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RSF and’s training for Lybian journalists in Tunis

From the 2nd of May to the 7th of May, RSF organised in Tunis a training on safety, with a training of trainers approach, to 9 Libyan journalists. The crisis for press freedom in Libya has reached an unprecedented level. Because of the political and security instability of the past four years and the open conflict between two rival governments, journalists have to risk their lives if they want to report, in a climate of complete impunity for press freedom predators, making journalism extremely dangerous. Hence the necessity of this training on safety considered, to provide comprehensive safety measures and awareness and mitigate risks and threats in a hostile environment.

An effort was put into the selection of the participants to reflect as much as possible the diversity, geographically, age-wise and among the profession. Special attention was also paid to form a gender-balanced group, though it may seem difficult when training groups are from war and conflict areas. Yet, 3 out the 9 participants were females. In addition, it was important to select the ones with the highest motivation and the best leadership skills as it was a training with a training of trainer approach, and they will be at some point reproducing the training and transferring the skills they learn. For 5 days, the 9 journalists were trained to better protect themselves, alternating between theory and practical exercises.

As the safety of journalists in conflict zones is a major issue, the trainer adopted a holistic approach and presented both psychosocial and digital security together with physical security.  The participants were trained on how to identify and assess the risk while working in a hostile environment. An exercise was done about risks and threats facing Libyan journalists, and the participants learnt how to build a safety plan for a conflict reporting. A session focused as well on mobility and safety and how to deal with checkpoints in conflict zones, as well as surveillance and ambushes. The rest of the day was dedicated to a psychosocial safety and trauma session, where the participants learnt how to interview victims and how to deal with stress themselves.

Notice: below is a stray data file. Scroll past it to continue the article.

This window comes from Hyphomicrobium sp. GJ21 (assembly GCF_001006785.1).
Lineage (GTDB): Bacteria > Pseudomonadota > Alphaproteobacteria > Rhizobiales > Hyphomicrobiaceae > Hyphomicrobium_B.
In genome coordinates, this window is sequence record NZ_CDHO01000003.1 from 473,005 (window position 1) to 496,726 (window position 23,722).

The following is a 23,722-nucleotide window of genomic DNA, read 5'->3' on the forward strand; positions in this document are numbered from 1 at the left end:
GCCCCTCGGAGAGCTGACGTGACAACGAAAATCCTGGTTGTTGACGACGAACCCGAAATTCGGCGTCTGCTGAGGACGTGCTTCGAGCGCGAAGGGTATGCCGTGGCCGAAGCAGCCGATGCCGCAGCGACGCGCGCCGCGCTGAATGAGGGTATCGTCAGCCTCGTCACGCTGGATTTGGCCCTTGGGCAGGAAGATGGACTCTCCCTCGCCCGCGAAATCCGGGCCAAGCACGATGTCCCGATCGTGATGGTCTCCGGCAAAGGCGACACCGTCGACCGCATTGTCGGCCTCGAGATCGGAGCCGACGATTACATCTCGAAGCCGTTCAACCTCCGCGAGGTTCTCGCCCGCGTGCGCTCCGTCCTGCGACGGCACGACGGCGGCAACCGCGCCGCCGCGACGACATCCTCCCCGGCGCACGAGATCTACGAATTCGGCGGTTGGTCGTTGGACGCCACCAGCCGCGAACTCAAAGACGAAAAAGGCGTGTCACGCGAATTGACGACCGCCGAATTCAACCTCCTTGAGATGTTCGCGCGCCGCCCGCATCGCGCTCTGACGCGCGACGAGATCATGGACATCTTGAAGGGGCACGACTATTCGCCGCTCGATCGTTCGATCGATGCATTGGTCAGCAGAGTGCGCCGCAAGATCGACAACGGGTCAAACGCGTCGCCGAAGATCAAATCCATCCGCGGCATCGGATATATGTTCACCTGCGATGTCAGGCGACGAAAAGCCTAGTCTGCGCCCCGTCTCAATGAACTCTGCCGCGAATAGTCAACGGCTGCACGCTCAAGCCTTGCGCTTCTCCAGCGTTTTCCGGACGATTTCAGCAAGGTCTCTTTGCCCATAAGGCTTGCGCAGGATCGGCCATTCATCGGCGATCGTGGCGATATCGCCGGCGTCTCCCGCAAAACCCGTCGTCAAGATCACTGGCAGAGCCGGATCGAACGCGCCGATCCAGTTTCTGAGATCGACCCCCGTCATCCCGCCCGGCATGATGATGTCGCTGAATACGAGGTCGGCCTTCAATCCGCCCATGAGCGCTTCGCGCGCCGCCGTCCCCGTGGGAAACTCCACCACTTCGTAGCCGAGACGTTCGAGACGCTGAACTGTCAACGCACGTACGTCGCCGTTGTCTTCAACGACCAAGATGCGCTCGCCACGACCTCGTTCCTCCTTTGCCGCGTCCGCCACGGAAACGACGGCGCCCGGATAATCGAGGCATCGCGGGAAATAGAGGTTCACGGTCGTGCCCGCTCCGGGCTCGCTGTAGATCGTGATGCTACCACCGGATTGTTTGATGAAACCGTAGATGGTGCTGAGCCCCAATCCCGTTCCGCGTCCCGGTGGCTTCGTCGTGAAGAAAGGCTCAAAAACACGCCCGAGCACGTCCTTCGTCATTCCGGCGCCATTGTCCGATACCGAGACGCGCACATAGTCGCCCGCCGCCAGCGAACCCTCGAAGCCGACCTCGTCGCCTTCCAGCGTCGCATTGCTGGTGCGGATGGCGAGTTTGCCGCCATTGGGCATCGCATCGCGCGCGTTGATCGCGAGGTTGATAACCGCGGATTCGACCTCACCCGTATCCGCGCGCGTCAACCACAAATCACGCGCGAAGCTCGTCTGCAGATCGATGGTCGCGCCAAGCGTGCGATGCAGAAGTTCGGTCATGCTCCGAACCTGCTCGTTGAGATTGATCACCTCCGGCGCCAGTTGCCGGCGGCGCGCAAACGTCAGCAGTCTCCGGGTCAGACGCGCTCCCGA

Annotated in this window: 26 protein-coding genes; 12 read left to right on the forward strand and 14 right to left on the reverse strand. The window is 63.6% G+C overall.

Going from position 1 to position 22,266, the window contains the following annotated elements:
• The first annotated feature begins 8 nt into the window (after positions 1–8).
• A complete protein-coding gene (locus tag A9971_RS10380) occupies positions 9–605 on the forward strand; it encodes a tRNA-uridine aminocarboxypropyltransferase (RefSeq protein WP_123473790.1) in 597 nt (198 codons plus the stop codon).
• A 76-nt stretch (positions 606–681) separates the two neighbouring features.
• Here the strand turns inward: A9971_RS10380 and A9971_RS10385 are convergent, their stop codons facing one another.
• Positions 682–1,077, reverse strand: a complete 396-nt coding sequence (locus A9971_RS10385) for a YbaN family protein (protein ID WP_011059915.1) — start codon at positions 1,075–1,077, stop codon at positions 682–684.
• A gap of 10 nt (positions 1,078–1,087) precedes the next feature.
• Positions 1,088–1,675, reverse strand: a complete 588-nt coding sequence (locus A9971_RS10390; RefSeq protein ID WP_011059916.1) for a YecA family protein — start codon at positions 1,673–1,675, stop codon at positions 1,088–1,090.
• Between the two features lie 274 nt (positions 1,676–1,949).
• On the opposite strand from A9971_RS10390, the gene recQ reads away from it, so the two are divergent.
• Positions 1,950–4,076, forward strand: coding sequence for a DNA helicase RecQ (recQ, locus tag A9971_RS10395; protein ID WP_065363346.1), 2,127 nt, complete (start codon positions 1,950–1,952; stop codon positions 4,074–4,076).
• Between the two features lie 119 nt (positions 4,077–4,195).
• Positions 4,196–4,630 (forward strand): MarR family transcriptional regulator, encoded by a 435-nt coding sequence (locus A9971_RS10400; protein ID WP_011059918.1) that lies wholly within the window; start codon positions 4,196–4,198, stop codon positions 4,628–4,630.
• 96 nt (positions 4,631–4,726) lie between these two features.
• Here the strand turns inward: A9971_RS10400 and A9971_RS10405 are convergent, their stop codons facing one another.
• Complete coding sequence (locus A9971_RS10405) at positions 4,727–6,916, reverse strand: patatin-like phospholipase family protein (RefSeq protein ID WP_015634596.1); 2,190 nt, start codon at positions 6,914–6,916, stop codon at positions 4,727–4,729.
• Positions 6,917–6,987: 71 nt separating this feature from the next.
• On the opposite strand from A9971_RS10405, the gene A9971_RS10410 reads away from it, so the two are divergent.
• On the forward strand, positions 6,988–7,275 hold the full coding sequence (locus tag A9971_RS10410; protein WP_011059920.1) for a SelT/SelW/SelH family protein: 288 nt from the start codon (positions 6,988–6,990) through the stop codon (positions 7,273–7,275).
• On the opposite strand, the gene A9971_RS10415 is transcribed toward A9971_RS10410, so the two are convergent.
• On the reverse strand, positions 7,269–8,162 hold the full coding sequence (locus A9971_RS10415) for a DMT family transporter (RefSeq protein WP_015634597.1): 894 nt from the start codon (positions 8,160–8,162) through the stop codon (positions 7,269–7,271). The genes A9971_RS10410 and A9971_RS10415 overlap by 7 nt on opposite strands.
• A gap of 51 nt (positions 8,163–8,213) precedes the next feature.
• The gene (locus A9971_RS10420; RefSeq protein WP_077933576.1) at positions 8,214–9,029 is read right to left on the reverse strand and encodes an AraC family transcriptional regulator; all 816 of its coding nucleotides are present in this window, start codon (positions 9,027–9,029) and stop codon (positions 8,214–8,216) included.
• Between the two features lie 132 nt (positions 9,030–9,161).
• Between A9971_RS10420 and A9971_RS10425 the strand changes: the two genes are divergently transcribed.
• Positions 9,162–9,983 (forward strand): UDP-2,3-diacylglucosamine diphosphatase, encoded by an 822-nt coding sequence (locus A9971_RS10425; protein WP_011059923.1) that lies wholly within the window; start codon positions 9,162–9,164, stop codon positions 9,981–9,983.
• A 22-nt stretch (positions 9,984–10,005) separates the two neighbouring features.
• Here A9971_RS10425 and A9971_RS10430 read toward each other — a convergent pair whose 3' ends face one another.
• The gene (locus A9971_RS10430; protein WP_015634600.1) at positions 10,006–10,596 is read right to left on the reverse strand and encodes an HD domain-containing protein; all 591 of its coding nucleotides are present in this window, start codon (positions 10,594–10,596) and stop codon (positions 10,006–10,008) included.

Subsequently, the participants learnt how to deal with situations such as abduction, covering riots, terrorist attacks, natural disasters, through practical exercises and role play. How to deal with armed forces was later addressed when two journalists mentioned.

During the sessions, the participants learnt to concentrate on peacebuilding rather than the war or conflict itself: choosing well-balanced sources, expressions used, fact-checking, inclusive coverage. These discussions were good because they serve one of the objectives of the training, attitude change.

The next day tackled the issue of conflict sensitive reporting and the roles of journalists in the field (do’s and don’ts when reporting in unsafe places). The sensitive question of the ethical challenges and dilemmas relevant to safety was approached, as well as the challenges of dealing with violence and armed groups, and understanding their media strategy and ways to counter their propaganda. Discussions reflecting unconscious bias and differences between activism and journalism were an eye-opener for everyone.

In conclusion, the training was a success. Based on the trainer’s feedbacks, the performance of the participants was excellent. Some of them co-trained with her, and how they were able to give feedbacks and explanations reflected very well the skills and knowledge absorbed during the training sessions, especially the concept of safety and risk management. The participants managed to identify what they were doing wrong and will change that, and in addition, the training stressed some good practices they will continue doing it.